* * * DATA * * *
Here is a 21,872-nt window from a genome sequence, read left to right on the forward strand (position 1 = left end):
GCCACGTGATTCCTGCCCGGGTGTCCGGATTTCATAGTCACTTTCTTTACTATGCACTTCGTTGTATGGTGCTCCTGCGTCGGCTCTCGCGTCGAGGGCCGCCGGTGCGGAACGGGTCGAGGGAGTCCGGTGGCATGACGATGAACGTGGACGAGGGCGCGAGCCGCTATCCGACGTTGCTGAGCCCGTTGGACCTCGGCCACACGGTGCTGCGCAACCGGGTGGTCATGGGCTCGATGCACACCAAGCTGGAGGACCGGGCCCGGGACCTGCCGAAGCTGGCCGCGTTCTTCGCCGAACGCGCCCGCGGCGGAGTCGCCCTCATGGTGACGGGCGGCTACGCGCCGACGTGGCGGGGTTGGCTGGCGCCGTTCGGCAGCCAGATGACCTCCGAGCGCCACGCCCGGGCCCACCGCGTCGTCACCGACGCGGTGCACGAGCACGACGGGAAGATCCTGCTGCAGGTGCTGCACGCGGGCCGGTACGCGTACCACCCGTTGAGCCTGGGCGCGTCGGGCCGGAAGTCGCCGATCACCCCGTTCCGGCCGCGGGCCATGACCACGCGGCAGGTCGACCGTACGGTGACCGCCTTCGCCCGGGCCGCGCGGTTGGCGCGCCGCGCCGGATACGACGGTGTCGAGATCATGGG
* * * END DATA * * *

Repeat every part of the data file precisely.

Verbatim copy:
Here is a 21,872-nt window from a genome sequence, read left to right on the forward strand (position 1 = left end):
GCCACGTGATTCCTGCCCGGGTGTCCGGATTTCATAGTCACTTTCTTTACTATGCACTTCGTTGTATGGTGCTCCTGCGTCGGCTCTCGCGTCGAGGGCCGCCGGTGCGGAACGGGTCGAGGGAGTCCGGTGGCATGACGATGAACGTGGACGAGGGCGCGAGCCGCTATCCGACGTTGCTGAGCCCGTTGGACCTCGGCCACACGGTGCTGCGCAACCGGGTGGTCATGGGCTCGATGCACACCAAGCTGGAGGACCGGGCCCGGGACCTGCCGAAGCTGGCCGCGTTCTTCGCCGAACGCGCCCGCGGCGGAGTCGCCCTCATGGTGACGGGCGGCTACGCGCCGACGTGGCGGGGTTGGCTGGCGCCGTTCGGCAGCCAGATGACCTCCGAGCGCCACGCCCGGGCCCACCGCGTCGTCACCGACGCGGTGCACGAGCACGACGGGAAGATCCTGCTGCAGGTGCTGCACGCGGGCCGGTACGCGTACCACCCGTTGAGCCTGGGCGCGTCGGGCCGGAAGTCGCCGATCACCCCGTTCCGGCCGCGGGCCATGACCACGCGGCAGGTCGACCGTACGGTGACCGCCTTCGCCCGGGCCGCGCGGTTGGCGCGCCGCGCCGGATACGACGGTGTCGAGATCATGGG